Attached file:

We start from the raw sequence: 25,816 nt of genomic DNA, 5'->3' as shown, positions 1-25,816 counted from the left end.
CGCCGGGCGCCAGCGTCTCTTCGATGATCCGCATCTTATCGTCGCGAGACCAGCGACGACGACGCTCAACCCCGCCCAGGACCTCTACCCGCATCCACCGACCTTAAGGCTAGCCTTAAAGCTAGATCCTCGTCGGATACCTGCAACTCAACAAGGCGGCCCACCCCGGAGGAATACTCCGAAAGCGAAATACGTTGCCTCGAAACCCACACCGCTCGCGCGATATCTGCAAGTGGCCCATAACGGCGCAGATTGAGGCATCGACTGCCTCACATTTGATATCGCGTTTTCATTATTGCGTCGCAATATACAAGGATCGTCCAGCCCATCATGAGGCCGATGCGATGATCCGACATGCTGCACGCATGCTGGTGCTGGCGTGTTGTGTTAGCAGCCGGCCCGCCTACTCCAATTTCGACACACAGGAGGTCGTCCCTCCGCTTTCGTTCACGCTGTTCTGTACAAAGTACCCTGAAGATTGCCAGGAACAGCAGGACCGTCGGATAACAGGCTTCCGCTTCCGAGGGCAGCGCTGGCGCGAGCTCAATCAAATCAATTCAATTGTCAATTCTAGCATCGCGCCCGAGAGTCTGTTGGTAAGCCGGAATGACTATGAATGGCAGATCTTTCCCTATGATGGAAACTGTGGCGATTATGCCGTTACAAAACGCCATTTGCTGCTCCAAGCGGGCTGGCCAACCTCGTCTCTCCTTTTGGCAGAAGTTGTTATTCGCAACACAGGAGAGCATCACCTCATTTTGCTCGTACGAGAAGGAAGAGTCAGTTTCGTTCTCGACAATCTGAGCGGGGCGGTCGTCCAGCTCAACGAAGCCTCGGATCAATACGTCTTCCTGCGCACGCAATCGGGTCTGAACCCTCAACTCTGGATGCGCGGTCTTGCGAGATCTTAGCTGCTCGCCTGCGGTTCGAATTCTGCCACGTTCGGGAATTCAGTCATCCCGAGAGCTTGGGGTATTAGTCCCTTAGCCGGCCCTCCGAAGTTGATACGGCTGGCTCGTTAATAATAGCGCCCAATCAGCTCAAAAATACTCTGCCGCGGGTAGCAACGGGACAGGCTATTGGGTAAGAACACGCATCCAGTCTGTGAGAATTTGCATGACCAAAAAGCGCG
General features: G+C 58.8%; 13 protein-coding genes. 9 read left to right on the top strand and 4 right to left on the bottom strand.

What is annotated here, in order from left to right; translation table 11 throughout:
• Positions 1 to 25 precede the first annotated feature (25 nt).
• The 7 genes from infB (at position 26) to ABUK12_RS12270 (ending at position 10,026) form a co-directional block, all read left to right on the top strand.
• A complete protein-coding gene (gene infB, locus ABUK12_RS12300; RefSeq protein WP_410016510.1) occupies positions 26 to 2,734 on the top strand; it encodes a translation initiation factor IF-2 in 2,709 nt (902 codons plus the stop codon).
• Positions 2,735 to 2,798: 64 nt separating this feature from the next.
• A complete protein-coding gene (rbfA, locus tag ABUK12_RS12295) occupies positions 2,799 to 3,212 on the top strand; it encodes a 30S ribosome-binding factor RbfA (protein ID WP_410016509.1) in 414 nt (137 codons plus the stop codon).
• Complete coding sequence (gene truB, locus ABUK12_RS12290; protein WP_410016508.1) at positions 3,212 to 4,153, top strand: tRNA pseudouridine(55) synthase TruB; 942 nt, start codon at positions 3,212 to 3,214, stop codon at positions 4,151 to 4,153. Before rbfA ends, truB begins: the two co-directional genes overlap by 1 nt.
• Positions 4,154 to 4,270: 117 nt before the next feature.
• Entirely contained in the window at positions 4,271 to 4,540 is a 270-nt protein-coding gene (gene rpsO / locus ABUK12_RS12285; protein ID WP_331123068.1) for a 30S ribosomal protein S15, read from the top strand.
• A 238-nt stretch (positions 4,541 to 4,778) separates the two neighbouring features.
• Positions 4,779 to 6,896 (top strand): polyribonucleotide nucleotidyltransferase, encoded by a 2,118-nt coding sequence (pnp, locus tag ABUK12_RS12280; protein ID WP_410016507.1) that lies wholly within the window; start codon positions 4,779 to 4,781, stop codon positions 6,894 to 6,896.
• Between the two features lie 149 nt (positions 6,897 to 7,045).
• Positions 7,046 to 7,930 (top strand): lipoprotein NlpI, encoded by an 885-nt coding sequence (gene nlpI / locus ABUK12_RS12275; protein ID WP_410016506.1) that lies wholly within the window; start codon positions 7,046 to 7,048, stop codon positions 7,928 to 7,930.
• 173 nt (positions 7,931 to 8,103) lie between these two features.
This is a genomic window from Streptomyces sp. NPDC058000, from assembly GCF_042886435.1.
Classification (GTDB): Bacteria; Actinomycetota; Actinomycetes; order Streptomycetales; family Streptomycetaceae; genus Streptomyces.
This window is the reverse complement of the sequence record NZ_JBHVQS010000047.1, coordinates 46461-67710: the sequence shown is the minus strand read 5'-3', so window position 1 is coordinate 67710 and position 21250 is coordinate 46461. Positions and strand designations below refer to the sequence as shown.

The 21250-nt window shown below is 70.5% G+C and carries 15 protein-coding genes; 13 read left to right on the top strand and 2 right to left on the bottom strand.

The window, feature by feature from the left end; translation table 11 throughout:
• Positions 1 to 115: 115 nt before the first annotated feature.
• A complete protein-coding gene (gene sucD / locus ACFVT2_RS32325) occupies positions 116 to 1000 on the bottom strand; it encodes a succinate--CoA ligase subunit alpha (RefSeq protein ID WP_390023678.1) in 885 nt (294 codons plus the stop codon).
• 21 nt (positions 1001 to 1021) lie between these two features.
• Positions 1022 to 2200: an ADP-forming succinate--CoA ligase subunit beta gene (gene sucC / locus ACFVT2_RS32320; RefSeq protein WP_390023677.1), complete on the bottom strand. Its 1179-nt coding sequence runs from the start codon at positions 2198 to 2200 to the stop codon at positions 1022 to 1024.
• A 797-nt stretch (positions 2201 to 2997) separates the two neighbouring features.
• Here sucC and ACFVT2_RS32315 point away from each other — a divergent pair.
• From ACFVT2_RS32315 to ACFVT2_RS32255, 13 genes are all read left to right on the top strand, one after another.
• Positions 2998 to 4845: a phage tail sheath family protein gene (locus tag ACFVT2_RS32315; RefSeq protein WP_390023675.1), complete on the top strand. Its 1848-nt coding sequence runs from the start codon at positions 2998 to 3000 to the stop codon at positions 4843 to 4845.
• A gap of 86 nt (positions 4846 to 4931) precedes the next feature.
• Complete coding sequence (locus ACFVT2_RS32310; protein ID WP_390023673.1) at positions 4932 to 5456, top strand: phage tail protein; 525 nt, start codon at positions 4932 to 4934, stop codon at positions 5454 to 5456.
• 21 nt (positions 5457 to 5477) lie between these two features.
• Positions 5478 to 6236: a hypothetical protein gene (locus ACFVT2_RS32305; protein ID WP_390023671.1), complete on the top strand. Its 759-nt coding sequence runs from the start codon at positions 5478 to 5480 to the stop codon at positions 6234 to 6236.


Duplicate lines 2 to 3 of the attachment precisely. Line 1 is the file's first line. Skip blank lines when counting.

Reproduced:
CGCCGGGCGCCAGCGTCTCTTCGATGATCCGCATCTTATCGTCGCGAGACCAGCGACGACGACGCTCAACCCCGCCCAGGACCTCTACCCGCATCCACCGACCTTAAGGCTAGCCTTAAAGCTAGATCCTCGTCGGATACCTGCAACTCAACAAGGCGGCCCACCCCGGAGGAATACTCCGAAAGCGAAATACGTTGCCTCGAAACCCACACCGCTCGCGCGATATCTGCAAGTGGCCCATAACGGCGCAGATTGAGGCATCGACTGCCTCACATTTGATATCGCGTTTTCATTATTGCGTCGCAATATACAAGGATCGTCCAGCCCATCATGAGGCCGATGCGATGATCCGACATGCTGCACGCATGCTGGTGCTGGCGTGTTGTGTTAGCAGCCGGCCCGCCTACTCCAATTTCGACACACAGGAGGTCGTCCCTCCGCTTTCGTTCACGCTGTTCTGTACAAAGTACCCTGAAGATTGCCAGGAACAGCAGGACCGTCGGATAACAGGCTTCCGCTTCCGAGGGCAGCGCTGGCGCGAGCTCAATCAAATCAATTCAATTGTCAATTCTAGCATCGCGCCCGAGAGTCTGTTGGTAAGCCGGAATGACTATGAATGGCAGATCTTTCCCTATGATGGAAACTGTGGCGATTATGCCGTTACAAAACGCCATTTGCTGCTCCAAGCGGGCTGGCCAACCTCGTCTCTCCTTTTGGCAGAAGTTGTTATTCGCAACACAGGAGAGCATCACCTCATTTTGCTCGTACGAGAAGGAAGAGTCAGTTTCGTTCTCGACAATCTGAGCGGGGCGGTCGTCCAGCTCAACGAAGCCTCGGATCAATACGTCTTCCTGCGCACGCAATCGGGTCTGAACCCTCAACTCTGGATGCGCGGTCTTGCGAGATCTTAGCTGCTCGCCTGCGGTTCGAATTCTGCCACGTTCGGGAATTCAGTCATCCCGAGAGCTTGGGGTATTAGTCCCTTAGCCGGCCCTCCGAAGTTGATACGGCTGGCTCGTTAATAATAGCGCCCAATCAGCTCAAAAATACTCTGCCGCGGGTAGCAACGGGACAGGCTATTGGGTAAGAACACGCATCCAGTCTGTGAGAATTTGCATGACCAAAAAGCGCG
General features: G+C 58.8%; 13 protein-coding genes. 9 read left to right on the top strand and 4 right to left on the bottom strand.